When the California State Board of Education convenes on December 15 at 1:00 p.m., there will be only three items on the agenda. The second item is "Race to the Top Overview Including State Legislation Information," which is listed as an "information/action" item. When the agenda item was initially posted, both bills (SBX5 1 and ABX5 8) were still active. Only ABX5 8 has moved out of committee, and the ultimate fate of SBX5 1 is unclear. It is possible that portions of the Senate bill will be incorporated into the Assembly bill to help assure approval by the governor, who has threatened to veto ABX5 8 as it currently stands.
The "Recommendation" section of the agenda item states: "The California Department of Education (CDE) recommends that the State Board of Education (SBE) take action as deemed necessary and appropriate. There is no specific recommendation at this time."
Under "Summary of Key Issues," the agenda item includes a synopsis of each bill (SBX5 1 and ABX5 8), as well as the following background: "The Race to the Top Fund, authorized under ARRA, provides $4.35 billion for competitive grants. The initial information on the requirements for applying was released by the U.S. Department of Education (ED) on July 29, 2009. The Race to the Top Notice of Proposed Priorities was distributed by ED and public comments were received through August 28, 2009. Over 1,100 individuals and organizations submitted public comment. The notices were published on the Federal Register on November 18, 2009.
"There are two phases to the application process. States that apply in Phase 1 but are not awarded grants may reapply for funding in Phase 2. Phase 1 grantees may not apply for additional funding in Phase 2. [The application deadline for funding in Phase 1 is January 19, 2010. Grant recipients will be announced in April. The application deadline for Phase 2 is June 1, with grant recipients announced in September.] Notices are available at the ED's Web site at http://www.ed.gov/programs/racetothetop ..."
Visit http://www.cde.ca.gov/be/ag/ag/sbelivestream.asp to view a live video stream of the meeting.
(3) Race to the Top Legislation Proposes Development of Mathematics and Language Arts Academic Content Standards, as Well as High-Quality Assessments
Assemblywoman Julia Brownley's proposed Race to the Top legislation (ABX5 8) includes the following language regarding academic content standards and statewide performance assessments:
The Greene Act requires the [State Superintendent of
Public Instruction] to adopt statewide content and performance
standards in the core curriculum areas of reading, writing,
mathematics, history/social science, and science, as specified. The
Greene Act authorizes the state board to modify any proposed content
standards or performance standards prior to adoption, and to adopt
content and performance standards in individual core curriculum areas
as those standards are submitted to the state board.
SEC. 12. Section 60604.5 is added to the Education Code, to read:
Access the Web site above to read the entire text of this bill.
"Lawmakers Wary of 'Race to the Top'-Standards Link" by Alyson Klein
On Tuesday, the results of the 2009 Trial Urban District Assessment (TUDA) in mathematics for grades 4 and 8 were released. The National Assessment of Educational Progress (NAEP) mathematics assessment was administered earlier this year by the National Center for Education Statistics of the U.S. Department of Education to representative samples of between 1,800 and 4,300 4th- and 8th-graders from each of the 18 TUDA districts, all of which were participating on a voluntary basis.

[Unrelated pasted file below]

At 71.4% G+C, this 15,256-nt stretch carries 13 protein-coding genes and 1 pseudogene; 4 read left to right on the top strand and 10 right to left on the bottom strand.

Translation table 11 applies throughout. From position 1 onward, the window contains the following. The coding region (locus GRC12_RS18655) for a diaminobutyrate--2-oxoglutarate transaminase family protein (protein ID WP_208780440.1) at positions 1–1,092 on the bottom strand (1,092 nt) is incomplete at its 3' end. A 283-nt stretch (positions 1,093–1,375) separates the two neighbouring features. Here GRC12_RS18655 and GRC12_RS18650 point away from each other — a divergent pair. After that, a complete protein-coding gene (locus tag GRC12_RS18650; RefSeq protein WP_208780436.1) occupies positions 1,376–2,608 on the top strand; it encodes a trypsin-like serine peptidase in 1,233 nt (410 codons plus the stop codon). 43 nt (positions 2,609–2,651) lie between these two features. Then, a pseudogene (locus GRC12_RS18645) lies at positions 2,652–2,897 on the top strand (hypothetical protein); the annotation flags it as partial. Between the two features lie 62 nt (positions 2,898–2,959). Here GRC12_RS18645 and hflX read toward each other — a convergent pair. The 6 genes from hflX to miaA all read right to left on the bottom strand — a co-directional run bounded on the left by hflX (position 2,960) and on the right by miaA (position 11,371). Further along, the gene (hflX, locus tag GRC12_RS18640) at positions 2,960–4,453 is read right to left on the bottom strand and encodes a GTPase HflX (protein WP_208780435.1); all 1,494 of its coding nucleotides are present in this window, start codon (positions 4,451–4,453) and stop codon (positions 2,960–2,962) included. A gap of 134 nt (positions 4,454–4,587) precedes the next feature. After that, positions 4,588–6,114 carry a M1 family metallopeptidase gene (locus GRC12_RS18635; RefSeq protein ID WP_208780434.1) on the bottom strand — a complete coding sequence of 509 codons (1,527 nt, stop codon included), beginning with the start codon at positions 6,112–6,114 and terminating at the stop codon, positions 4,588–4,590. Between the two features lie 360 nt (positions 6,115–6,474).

Eleven of the 18 participating districts had also participated in earlier assessments (2003 and 2007). These districts were located in the following large U.S. cities: Atlanta; Austin, TX; Boston; Charlotte, NC; Chicago; Cleveland; the District of Columbia; Houston; Los Angeles; New York City; and San Diego, CA. The seven districts that participated for the first time in 2009 were Baltimore City; Detroit; Fresno, CA; Jefferson County (Louisville), KY; Miami-Dade; Milwaukee; and Philadelphia.
Results were relatively unchanged for 4th- and 8th-graders in most TUDA districts between 2007 and 2009, though eight of the districts that began participating in 2003 have made significant gains in both grades over this six-year period. No district had significantly lower average scores in 2009 than in 2003 or 2007. San Diego was the only district to see significant gains from 2007 to 2009 for both 4th- and 8th-grade students. Five of the 18 districts--Austin, Boston, Charlotte, Houston, and San Diego--scored above the average for large cities (populations of 250,000 or more) at both grade levels in 2009. However, compared with the overall national average, Charlotte was the only TUDA district to score higher at grade 4, and Austin was the only TUDA district to score higher at grade 8.
"The urban school districts that volunteer for this rigorous test should be commended for their willingness to be held to high standards," said David P. Driscoll, chair of the National Assessment Governing Board, which sets policy for NAEP. "The report points to some leaders that have made significant strides in student achievement. While much remains to be done to increase achievement and narrow gaps between groups, we hope to learn more from these cities."
Launched in 2002, the Trial Urban District Assessment is a joint effort developed by the Governing Board, the National Center for Education Statistics (NCES) of the U.S. Department of Education, and the Council of the Great City Schools. The Nation's Report Card: Trial Urban District Assessment Mathematics 2009 and additional data collected from the 2009 mathematics assessment are available online at http://nationsreportcard.gov A transcript of the informative question and answer session with Peggy Carr, Associate Commissioner of NCES, is available at http://nces.ed.gov/WhatsNew/statchat/transcripts/ts1282009.asp
There are large demographic differences between urban districts and the nation as a whole. The urban districts tend to have a much greater percentage of students receiving free or reduced-price lunches (thus greater poverty), as well as a much higher percentage of English language learners (ELL). Further, the percentages of ELL students in Austin, Fresno, Los Angeles, and San Diego were higher than those in other large cities.